A look at tightrope walker Philippe Petit's daring, but illegal, high-wire routine performed between New York City's World Trade Center's twin towers in 1974, what some consider, "the artistic crime of the century."
Jean François Heckel,
Wisconsin Death Trip is an intimate, shocking and sometimes hilarious account of the disasters that befell one small town in Wisconsin during the final decade of the 19th century. The film ... See full summary »
On the outskirts of Rio de Janiro is Jardim Gramacho, the world's largest landfill, where men and women sift through garbage for a living. Artist Vik Muniz produces portraits of the workers and learns about their lives.
Backup singers live in a world that lies just beyond the spotlight. Their voices bring harmony to the biggest bands in popular music, but we've had no idea who these singers are or what lives they lead, until now.
From the Oscar-winning team behind MAN ON WIRE comes the story of Nim, the chimpanzee who in the 1970s became the focus of a landmark experiment which aimed to show that an ape could learn to communicate with language if raised and nurtured like a human child. Following Nim's extraordinary journey through human society, and the enduring impact he makes on the people he meets along the way, the film is an unflinching and unsentimental biography of an animal we tried to make human. What we learn about his true nature - and indeed our own - is comic, revealing and profoundly unsettling. Written by
A great and detailed recollection of the life of Nim Chimpsky, the famed chimpanzee, who was brought up amongst humans and taught sign language in order to assess the cognitive abilities of primates as well as to research into the evolution of man. Shown through the use of talking heads, vast archive footage and some very well made reenactments, "Project Nim" breathes life into the Nim in ways, which would be impossible to achieve through a normal narrative feature.
Ripped from his biological mother just weeks after birth (in the first tear-jerking scene, where the chimpanzee attempts to protect her infant from the inevitable separation), Nim initiates his life as a 'project'. The movie title rightly classifies him as such, as the animal's life is severely stigmatised by the fact, that almost no-one in his tragic life treated him as anything other than a objectified research tool, instead of what he really was: a complex, multi-layered animal with warmth, feelings and - also - layers of anger and resentment. Nim functions within the confines of human cruelty and lack of empathy, first stolen from his true mother, than abruptly taken away from his surrogate mother (when the 'experiment' is deemed to be going awry). This detachment from a loving environment brings him into hasty changes in relations between him and his human 'teachers' or caretakers. The project continues in a vast country villa, where Nim is cared for inasmuch as he serves his purpose as a subject of research: long hours spent in closed surroundings while being taught sign language and 'proper behaviour'.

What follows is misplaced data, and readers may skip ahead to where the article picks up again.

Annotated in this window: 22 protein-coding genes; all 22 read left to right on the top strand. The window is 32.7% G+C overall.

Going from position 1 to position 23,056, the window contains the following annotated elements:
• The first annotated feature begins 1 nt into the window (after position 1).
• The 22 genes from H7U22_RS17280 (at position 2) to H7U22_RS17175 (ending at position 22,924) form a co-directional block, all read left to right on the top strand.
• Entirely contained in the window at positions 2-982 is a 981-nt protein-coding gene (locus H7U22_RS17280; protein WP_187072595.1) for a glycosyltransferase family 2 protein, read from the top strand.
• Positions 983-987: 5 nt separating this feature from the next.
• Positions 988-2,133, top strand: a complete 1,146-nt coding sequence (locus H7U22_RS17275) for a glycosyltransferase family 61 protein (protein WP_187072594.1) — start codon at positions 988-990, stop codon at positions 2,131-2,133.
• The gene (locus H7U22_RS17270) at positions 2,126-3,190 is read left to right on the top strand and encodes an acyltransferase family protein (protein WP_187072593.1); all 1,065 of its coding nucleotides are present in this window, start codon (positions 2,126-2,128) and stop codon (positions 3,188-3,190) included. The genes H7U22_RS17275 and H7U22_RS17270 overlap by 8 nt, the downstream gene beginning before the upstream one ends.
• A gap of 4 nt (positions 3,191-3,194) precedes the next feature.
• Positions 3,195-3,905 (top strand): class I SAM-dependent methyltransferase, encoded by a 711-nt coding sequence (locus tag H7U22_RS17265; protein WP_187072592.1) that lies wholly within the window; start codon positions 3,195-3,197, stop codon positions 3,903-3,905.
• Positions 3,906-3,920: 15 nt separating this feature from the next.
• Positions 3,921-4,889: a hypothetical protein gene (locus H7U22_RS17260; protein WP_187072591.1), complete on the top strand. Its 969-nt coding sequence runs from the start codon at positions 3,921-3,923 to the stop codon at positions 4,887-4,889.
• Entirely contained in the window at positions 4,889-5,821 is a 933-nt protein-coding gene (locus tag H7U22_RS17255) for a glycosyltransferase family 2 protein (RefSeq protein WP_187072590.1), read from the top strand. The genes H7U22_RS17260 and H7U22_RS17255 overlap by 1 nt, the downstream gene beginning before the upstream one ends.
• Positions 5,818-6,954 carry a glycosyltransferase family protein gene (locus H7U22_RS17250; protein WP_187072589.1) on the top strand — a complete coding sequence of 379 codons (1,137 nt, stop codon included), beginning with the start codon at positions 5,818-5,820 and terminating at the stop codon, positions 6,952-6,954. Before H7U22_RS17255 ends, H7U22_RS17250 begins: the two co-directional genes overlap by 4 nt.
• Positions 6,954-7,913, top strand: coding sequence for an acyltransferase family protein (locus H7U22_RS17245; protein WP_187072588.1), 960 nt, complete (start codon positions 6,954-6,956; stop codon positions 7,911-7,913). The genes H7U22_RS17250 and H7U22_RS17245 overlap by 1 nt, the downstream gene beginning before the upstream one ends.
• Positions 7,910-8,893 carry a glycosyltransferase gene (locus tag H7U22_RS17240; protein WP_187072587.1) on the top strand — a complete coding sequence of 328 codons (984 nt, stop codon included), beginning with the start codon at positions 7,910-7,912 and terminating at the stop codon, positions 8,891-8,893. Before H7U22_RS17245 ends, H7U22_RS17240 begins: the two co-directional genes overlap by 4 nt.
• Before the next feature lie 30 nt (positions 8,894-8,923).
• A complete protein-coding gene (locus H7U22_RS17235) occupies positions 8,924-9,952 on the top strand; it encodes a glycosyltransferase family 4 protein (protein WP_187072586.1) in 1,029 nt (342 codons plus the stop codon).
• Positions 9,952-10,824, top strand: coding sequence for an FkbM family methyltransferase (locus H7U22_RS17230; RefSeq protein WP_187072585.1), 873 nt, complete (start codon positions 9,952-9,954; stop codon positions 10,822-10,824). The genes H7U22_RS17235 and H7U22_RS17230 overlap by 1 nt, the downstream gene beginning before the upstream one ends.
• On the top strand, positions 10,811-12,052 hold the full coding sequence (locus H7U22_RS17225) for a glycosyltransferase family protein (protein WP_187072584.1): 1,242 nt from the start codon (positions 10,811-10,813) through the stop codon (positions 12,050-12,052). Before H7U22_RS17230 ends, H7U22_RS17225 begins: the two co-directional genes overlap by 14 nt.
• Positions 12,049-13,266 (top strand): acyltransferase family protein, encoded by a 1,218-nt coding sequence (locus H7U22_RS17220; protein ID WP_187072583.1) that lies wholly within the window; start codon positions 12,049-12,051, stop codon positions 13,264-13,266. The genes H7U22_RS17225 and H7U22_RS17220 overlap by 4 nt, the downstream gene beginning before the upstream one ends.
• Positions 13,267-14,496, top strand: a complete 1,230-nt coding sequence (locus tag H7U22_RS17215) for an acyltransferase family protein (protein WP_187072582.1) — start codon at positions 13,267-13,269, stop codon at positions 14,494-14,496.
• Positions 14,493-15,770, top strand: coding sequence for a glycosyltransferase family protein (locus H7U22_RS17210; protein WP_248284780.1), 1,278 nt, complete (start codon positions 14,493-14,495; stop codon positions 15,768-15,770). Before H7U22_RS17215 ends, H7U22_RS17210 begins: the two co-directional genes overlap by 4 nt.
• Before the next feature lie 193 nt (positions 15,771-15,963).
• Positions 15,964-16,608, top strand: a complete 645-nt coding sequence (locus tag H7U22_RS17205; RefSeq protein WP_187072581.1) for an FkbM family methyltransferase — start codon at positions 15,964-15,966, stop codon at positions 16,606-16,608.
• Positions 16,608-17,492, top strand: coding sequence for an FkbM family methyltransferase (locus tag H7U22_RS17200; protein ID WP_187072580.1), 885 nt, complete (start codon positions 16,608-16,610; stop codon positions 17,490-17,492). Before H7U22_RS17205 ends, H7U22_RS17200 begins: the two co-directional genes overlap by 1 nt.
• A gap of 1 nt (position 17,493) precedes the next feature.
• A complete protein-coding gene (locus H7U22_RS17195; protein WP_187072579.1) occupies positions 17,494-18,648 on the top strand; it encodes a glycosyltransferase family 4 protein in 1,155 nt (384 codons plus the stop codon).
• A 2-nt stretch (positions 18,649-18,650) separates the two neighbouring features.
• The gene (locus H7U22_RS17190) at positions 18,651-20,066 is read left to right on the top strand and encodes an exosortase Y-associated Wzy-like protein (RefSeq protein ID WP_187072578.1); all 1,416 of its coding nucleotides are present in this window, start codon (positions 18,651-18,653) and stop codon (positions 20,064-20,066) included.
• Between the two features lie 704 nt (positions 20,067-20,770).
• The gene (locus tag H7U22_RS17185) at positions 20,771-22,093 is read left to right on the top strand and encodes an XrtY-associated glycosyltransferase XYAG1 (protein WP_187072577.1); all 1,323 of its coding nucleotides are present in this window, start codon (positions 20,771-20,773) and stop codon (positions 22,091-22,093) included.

When Nim's aggressive behaviours increase the project is terminated, thus again throwing Nim into a new home, this time with the company of chimpanzees and - thankfully - the only human being who can truly be called his friend: Bob Ingersoll. Despite various turns for the worse in Nim's life, Bob was the only human being never to leave him, saving him from a research facility and having his immense role in offering Nim the best possible conditions for living out the rest of his tragic life.
"Project Nim" attempts to detach itself from overly creating the narrative, instead letting the people involved in the experiment speak for themselves. And they do so with devastating effect - one by one presenting themselves in extremely negative light, especially prof. Herbert Terrace coming off as a terrible research-crazed individual lacking empathy to understand the extent of harm he caused on Nim. Despite the project's intention to bring up Nim as a human being, the chimpanzee is ripped away from two mothers, but never once is his aggressive behaviour attributed to his dysfunctional upbringing - with no mother, no caring family and a growing sense of abandonment. Non-surprisingly Bob Ingersoll, the only person to remain true towards Nim, was the sole interviewee never to complain about Nim's 'animal' side. Much as a small child who bashes out in mindless anger, there is always a reason behind such actions. However no-one from the research crew even thought about taking this into account, instead blaming it on the 'brute animal' hidden inside Nim.
Director James Marsh presents a heart-wrenching and damning insight into the concept of humanity, questioning whether the meaning of the words 'humane' and 'inhumane' are wrongly attributed and a reversal seems to be in order. Given the majority of people involved in Nim's life were destructive, inconsiderate and with the loyalty of a fly, it would seem more suited that Nim's only true friend Bob Ingersoll be called inhumane - the only person who did not act like a typical human being. Up yours humanity!
Required viewing for the betterment of our human nature. And hopefully for the betterment of the fate of animals world-wide. Should be required viewing in every school everywhere.
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